The purpose of this paper is to examine the consequences that medical practitioners’ decisions about whether or not to be candid about terminal prognosis have for those suffering from refractory cachexia and their families. It presents the findings of a qualitative study which used focus groups and semi-structured interviews of a volunteer sample of doctors, nurses and dieticians in a cancer centre of a large teaching hospital in Northern Ireland. Respondents reported that some physicians tended to avoid discussing terminal prognosis in a direct manner with their patients. Nurses and dieticians tended to be reluctant to engage in conversations about weight loss with patients with cachexia. One of the reasons they reported for their lack of acknowledgement of weight loss concerned the close association between refractory cachexia and terminal prognosis. Because they viewed the telling of bad news as an exclusive prerogative of medical practitioners, they did not feel in a position to discuss cachexia because they were concerned that this had the potential to raise end-of-life issues that lay outside the boundaries of their professional role. This meant patients and their families were provided with little information about how to cope with the distressing consequences of cachexia.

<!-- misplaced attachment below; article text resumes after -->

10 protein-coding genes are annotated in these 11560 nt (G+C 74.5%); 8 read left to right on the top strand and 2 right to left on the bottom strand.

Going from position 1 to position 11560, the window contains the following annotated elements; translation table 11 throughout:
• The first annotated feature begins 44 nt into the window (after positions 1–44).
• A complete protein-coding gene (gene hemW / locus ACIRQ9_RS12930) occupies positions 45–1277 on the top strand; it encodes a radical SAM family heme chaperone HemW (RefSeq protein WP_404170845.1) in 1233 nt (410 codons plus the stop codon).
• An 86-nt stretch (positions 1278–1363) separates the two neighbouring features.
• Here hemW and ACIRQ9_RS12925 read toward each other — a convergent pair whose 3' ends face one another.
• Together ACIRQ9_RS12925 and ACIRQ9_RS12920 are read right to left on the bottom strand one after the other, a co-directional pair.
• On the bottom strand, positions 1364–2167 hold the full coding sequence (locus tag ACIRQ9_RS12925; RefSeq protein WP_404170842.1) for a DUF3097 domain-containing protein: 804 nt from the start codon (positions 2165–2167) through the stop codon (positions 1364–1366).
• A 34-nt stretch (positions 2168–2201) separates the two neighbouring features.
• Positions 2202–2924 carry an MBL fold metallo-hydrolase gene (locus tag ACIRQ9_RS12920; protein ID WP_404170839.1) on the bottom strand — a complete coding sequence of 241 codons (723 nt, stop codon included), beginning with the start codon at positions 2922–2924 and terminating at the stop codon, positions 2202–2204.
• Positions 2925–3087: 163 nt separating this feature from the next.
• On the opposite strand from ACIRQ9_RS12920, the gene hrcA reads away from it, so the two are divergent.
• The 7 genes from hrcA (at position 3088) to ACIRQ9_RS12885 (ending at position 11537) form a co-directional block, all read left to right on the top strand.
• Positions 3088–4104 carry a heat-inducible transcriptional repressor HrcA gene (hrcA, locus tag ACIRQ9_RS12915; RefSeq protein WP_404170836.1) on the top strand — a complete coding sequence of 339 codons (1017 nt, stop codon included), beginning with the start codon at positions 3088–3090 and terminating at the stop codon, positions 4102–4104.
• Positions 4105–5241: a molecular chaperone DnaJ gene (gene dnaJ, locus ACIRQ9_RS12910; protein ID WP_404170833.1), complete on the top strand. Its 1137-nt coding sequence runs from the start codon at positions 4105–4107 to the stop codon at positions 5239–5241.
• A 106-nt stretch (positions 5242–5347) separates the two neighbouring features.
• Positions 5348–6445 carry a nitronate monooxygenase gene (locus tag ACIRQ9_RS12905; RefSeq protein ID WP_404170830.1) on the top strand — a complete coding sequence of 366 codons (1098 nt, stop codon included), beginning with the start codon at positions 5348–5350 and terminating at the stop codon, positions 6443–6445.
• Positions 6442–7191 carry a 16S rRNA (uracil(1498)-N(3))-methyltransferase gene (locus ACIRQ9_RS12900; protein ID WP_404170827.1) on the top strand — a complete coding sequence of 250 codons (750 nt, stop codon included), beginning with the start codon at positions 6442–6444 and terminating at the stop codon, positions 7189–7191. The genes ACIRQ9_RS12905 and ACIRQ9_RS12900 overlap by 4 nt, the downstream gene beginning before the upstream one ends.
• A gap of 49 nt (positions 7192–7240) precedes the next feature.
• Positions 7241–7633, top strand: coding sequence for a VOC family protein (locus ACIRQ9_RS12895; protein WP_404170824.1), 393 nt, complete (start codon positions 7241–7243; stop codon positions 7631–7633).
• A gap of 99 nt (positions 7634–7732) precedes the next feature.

Bibliographical noteClaire Millar is a PhD student of JR.
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- End of life; weight loss; professional roles; doctors; nurses; dieticians; focus groups; semi-structured interviews
ASJC Scopus subject areas
Millar, C., Reid, J., & Porter, S. (2013). Refractory cachexia and truth-telling about terminal prognosis; A qualitative study. European Journal of Cancer Care, 22(3), 326–333. https://doi.org/10.1111/ecc.12032